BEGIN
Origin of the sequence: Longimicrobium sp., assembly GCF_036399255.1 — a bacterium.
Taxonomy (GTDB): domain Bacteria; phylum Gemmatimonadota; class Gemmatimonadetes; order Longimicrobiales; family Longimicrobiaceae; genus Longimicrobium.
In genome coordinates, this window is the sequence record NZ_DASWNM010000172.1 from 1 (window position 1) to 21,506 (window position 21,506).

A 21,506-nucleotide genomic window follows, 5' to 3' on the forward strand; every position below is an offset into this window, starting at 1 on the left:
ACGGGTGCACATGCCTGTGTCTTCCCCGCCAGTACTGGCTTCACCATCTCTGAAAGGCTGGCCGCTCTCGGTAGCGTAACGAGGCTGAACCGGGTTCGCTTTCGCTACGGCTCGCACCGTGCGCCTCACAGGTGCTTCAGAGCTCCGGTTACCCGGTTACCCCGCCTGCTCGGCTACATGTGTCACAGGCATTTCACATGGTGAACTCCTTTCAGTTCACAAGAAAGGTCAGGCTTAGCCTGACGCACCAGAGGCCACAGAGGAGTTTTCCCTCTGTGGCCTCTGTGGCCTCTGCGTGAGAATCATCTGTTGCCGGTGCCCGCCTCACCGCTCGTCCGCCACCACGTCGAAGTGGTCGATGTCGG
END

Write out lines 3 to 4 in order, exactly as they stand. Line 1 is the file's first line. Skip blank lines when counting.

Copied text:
In genome coordinates, this window is the sequence record NZ_DASWNM010000172.1 from 1 (window position 1) to 21,506 (window position 21,506).

A 21,506-nucleotide genomic window follows, 5' to 3' on the forward strand; every position below is an offset into this window, starting at 1 on the left: